Early Modern Europe: An Oxford History. I spent ages searching for a book of this sort – a clear, concise, holistic overview of the subject. The book is divided into three parts, each broadly dedicated to a specific century – the 1500s, then the 1600s, then the 1700s through to the end of the Napoleonic Wars. In turn, each part then contains three chapters (each by a separate author): one on economic history and everyday life; one on ideas and religion; and one on politics and statecraft.
I found the book offered just the right amount of detail for a relative newcomer such as myself – enough to give me a feel for each subject, while not so much as to overwhelm. Thumbs up!
The Confusions of Pleasure: Commerce and Culture in Ming China. A social history of the Ming dynasty, written by Timothy Brooks of Vermeer’s Hat fame. More scholarly and less popular than Vermeer’s Hat, but still very approachable. It explores the growing prosperity of Ming China, as seen in topics ranging from transport to gender economic roles to luxuries and antique-collecting – and the attitudes this upswell faced. A worthwhile look at how people lived in what was then the greatest empire on Earth.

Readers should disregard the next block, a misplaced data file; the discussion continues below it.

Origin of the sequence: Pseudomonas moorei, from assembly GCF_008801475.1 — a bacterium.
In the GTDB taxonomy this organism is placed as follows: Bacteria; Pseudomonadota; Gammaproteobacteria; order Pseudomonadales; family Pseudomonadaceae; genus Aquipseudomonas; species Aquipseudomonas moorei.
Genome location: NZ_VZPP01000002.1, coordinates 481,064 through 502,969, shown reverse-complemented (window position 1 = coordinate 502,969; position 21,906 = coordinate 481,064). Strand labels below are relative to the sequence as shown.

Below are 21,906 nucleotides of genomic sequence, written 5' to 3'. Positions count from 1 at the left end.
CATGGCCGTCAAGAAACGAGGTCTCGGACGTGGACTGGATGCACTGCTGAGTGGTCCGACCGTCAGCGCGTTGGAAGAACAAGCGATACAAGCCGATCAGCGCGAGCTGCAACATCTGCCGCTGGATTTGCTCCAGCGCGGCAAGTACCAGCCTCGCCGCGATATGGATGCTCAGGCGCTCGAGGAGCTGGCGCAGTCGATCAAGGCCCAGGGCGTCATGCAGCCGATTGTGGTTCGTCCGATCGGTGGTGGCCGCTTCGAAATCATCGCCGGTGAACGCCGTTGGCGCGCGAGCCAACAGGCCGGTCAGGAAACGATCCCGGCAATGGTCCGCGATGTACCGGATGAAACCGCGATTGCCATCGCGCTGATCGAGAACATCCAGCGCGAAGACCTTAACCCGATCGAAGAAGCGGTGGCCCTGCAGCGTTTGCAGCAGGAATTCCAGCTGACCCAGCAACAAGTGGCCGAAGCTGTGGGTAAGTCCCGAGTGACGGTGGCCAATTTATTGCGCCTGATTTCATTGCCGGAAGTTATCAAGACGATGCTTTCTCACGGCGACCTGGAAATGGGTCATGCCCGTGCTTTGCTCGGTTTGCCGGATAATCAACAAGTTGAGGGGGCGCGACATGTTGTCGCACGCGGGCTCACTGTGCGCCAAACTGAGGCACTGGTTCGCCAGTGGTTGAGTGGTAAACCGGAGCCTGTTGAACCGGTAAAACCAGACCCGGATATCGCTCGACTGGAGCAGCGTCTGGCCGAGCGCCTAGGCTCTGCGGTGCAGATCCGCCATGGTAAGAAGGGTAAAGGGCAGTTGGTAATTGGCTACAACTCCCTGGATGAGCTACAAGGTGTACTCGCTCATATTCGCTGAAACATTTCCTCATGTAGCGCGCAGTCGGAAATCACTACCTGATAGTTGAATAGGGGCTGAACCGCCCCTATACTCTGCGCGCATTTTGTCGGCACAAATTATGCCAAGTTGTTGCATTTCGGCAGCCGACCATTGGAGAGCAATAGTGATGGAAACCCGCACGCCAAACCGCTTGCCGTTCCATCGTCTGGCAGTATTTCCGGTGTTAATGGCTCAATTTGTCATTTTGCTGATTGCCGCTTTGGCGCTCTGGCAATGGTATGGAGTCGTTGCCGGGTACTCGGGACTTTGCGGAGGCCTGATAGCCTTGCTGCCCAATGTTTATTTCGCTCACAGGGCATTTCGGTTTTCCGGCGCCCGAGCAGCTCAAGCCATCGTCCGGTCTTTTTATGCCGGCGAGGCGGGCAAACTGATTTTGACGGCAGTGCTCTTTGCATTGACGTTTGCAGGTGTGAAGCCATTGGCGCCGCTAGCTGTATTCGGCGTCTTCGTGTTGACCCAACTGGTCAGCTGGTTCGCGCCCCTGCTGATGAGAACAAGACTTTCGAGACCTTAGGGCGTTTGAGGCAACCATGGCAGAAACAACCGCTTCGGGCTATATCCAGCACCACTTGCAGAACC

The Better Angels of Our Nature: Why Violence Has Declined, by Steven Pinker. No slight on the other two, but I found this, by far, the most significant of the three. Very readable yet very weighty, this chronicles perhaps the most important development in human history: compared to our ancestors, those of us who live in developed countries are far, far less likely to be murdered, tortured, executed, killed in battle, put to the sword by an invading army, or fall victim to discrimination or a hate crime.
Now, I was already aware of this fact before I began the book; but Pinker marshals ream after ream of data to support it. Not only does he chronicle that this happened, but as promised, he also delves into why - which impulses within our brains drive us to violence, and which faculties hold us back; which institutions and social developments encourage our worst instincts and which restrain them. Is he right? I’m no expert, and the book is bound to have flaws, but as a whole the book rings true to me – and nothing contradicts my own reading. (For instance, one bit of research cited by the book helps answer a question I’ve recently seen posed – how did South Korea manage the miracle of going from dictatorship to thriving modern democracy in one lifetime?)
As such, this is one of the rare books that deserves the label “magisterial”, bringing together big history, science and psychology, and a dash of economics to explain a vital topic – and in an easy-to-read way. I don’t often issue blanket recommendations, but I will here. Anyone with an interest in the world around them should at least sample this book.